- Click here to take a look at a research guide put together by UCLA Librarian Julie Kwan to find out more about some of the recommendations, data/research, and organizations associated with the BreatheWell Pod!
- Smoking Cessation Resources
- E-Cigarettes: The Vapor This Time? Learn about the history, economics and effects of e-cigarettes by Phillip S. Gardiner, Dr.P.H., University of California, Office of the President
- Learn about the help provided through The Los Angeles County Department of Public Health’s Tobacco Control and Prevention Program: LA Quits
- The California Smokers’ Helpline is a telephone program that can help you quit smoking, learn more below:
- Find information on the cutting-edge tobacco-related research being conducted through by the University of California: Tobacco-Related Disease Research Program
- Find information on the California Youth Advocacy Network (CYAN), a group dedicated to supporting youth and young adults by advocating for a tobacco-free California.
- If you served in the US Armed Forces, there are tobacco cessation resources specially designed for your needs, find out more at Project UNIFORM
- Explore the helpful resources available through the California Department of Public Health: California Tobacco Control Branch
- Explore the programs available for teens who wish to quit smoking: Smoke-Free Teen
- If Chinese, Korean, or Vietnamese is your primary language, check out this helpline which offers help in those languages: Asian Smokers Hotline
- Information about smokeless tobacco and cancer can be found at the National Cancer Institute’s website: National Cancer Institute
- Top Facts about spit / smokeless tobacco by the Bacchus Network; includes snus: Tobacco Free U
- Get the Facts and Ditch Dip for a Day…or for good. Get info from the US Dept of Defense: U Can Quit 2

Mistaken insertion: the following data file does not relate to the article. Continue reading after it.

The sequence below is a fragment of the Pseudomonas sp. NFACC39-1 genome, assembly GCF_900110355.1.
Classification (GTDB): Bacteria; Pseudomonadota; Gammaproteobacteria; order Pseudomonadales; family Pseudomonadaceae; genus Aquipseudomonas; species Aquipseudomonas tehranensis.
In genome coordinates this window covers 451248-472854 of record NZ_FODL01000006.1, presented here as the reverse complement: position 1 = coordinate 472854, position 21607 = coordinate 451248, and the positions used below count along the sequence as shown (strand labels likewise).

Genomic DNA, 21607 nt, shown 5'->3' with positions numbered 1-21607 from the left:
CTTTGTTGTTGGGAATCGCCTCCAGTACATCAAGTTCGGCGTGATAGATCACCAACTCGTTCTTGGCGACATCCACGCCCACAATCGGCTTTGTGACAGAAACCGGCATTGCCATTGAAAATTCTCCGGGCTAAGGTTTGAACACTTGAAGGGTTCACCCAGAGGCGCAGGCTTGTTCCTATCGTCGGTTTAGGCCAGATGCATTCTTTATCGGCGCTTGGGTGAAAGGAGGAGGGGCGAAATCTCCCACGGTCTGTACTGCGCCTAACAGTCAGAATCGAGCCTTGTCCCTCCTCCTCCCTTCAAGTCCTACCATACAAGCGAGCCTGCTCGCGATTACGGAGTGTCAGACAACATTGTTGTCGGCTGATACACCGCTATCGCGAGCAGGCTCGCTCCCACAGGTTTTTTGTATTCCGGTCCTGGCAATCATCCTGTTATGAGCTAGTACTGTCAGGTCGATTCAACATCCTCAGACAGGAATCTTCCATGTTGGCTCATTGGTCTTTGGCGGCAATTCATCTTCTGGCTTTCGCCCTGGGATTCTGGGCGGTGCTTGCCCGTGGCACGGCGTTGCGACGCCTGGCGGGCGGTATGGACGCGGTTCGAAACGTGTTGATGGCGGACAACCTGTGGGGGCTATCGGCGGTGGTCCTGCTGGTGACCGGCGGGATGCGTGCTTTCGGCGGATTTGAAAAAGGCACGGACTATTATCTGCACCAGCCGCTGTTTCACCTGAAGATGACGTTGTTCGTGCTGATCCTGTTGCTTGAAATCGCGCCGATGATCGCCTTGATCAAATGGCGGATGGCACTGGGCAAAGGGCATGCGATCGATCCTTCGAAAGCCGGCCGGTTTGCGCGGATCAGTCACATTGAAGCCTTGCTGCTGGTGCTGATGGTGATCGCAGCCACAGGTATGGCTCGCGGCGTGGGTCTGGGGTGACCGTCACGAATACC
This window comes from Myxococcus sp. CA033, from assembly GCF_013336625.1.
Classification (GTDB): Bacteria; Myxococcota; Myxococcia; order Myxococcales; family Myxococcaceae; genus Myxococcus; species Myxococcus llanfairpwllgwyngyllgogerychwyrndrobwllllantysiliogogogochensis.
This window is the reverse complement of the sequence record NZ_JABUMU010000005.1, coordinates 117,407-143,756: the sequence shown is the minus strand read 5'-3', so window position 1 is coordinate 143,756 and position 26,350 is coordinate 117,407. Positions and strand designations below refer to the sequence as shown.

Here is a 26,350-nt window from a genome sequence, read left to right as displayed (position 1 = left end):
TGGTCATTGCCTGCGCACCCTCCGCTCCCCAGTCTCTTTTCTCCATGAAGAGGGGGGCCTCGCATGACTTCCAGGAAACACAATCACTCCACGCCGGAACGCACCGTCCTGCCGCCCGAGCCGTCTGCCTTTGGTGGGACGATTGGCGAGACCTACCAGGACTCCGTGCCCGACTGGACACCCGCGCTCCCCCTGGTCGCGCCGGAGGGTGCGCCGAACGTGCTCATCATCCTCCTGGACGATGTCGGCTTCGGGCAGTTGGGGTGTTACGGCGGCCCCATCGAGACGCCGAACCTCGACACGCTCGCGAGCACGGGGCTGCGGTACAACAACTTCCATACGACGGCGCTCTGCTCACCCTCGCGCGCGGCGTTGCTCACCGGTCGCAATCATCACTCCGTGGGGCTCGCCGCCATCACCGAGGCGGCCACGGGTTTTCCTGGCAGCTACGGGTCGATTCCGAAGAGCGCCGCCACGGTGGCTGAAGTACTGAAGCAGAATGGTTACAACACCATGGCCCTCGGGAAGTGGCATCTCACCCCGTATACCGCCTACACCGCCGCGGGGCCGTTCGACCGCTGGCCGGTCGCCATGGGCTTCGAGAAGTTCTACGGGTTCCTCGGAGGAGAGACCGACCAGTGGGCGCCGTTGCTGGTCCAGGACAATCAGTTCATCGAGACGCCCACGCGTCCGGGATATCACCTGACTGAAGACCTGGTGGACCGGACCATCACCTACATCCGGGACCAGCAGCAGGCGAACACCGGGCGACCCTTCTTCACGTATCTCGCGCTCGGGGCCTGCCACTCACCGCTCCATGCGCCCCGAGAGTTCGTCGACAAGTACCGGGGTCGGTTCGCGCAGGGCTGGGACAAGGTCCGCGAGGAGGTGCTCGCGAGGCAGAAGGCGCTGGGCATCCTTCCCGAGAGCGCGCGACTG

- Get text messages to help you quit smoking.
- Read tips from former smokers to help you quit.
- Read information about the health risks of vaping.
- How to Talk about Smoking on Campus:
- View all of the UC Office of the President videos about how to communicate the smoke- and tobacco-free policy to the campus community and visitors.
- American Nonsmokers’ Rights Foundation (ANRF): Smokefree and Tobacco-Free US and Tribal Colleges and University List
Tobacco-Free Campus Policy
As of April 22, 2013, UCLA is a tobacco-free campus, a change that confirms UCLA’s commitment to saving lives and creating a healthy environment for the thousands who learn, work, live and spend time at UCLA.
This change comes as a result of UC President Mark Yudof’s charge to all UC campuses to go smoke- and tobacco-free by January 2014. As the first of the UCs to go tobacco-free, and as a leader in health and health care, as well as environmental research, policy, practice and education, UCLA has a responsibility to demonstrate leadership in reducing tobacco use and secondhand smoke exposure for our students, faculty, staff and visitors. Going tobacco-free supports the goals of our Healthy Campus Initiative in contributing to the health and wellness of our entire community.
The devastating health consequences of tobacco use and exposure to secondhand smoke are well known, and evidence shows that more people will quit in a tobacco-free environment. Curbing tobacco use and reducing exposure to secondhand smoke are vital to reducing tobacco-related diseases, suffering and death. According to reports by the U.S. Surgeon General and others, there is no safe level of exposure to environmental tobacco smoke, which is capable of causing cancer.
The U.S. Department of Health and Human Services recently called for smoke- and tobacco-free policies at all universities across the United States. UCLA will join over 1,000 other colleges and universities that are already smoke- or tobacco-free.
This policy is about creating a healthy environment for the tens of thousands who learn, work, and spend much of their time at UCLA. Creating a safe environment for our students, faculty, and staff is our priority. This policy does not require tobacco users to quit; they just cannot use tobacco on UCLA property. View the policy online here.